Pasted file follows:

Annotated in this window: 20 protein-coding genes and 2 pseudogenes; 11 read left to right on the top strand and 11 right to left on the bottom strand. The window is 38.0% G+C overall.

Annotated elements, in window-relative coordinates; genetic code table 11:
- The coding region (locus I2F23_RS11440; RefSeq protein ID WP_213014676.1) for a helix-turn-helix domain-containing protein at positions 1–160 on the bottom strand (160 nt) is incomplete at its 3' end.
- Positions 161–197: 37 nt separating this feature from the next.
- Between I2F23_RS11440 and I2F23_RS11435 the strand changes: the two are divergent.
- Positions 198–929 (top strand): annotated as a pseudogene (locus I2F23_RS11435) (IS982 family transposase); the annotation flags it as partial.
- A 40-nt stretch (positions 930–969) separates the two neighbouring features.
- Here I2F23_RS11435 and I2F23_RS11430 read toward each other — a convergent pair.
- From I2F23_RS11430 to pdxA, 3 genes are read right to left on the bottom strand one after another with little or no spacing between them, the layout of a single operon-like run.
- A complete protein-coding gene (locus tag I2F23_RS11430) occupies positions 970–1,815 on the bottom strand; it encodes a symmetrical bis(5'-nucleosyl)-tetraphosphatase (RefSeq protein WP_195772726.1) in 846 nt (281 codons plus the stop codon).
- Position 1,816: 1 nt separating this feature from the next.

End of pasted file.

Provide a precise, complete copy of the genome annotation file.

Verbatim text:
Annotated in this window: 20 protein-coding genes and 2 pseudogenes; 11 read left to right on the top strand and 11 right to left on the bottom strand. The window is 38.0% G+C overall.

Annotated elements, in window-relative coordinates; genetic code table 11:
- The coding region (locus I2F23_RS11440; RefSeq protein ID WP_213014676.1) for a helix-turn-helix domain-containing protein at positions 1–160 on the bottom strand (160 nt) is incomplete at its 3' end.
- Positions 161–197: 37 nt separating this feature from the next.
- Between I2F23_RS11440 and I2F23_RS11435 the strand changes: the two are divergent.
- Positions 198–929 (top strand): annotated as a pseudogene (locus I2F23_RS11435) (IS982 family transposase); the annotation flags it as partial.
- A 40-nt stretch (positions 930–969) separates the two neighbouring features.
- Here I2F23_RS11435 and I2F23_RS11430 read toward each other — a convergent pair.
- From I2F23_RS11430 to pdxA, 3 genes are read right to left on the bottom strand one after another with little or no spacing between them, the layout of a single operon-like run.
- A complete protein-coding gene (locus tag I2F23_RS11430) occupies positions 970–1,815 on the bottom strand; it encodes a symmetrical bis(5'-nucleosyl)-tetraphosphatase (RefSeq protein WP_195772726.1) in 846 nt (281 codons plus the stop codon).
- Position 1,816: 1 nt separating this feature from the next.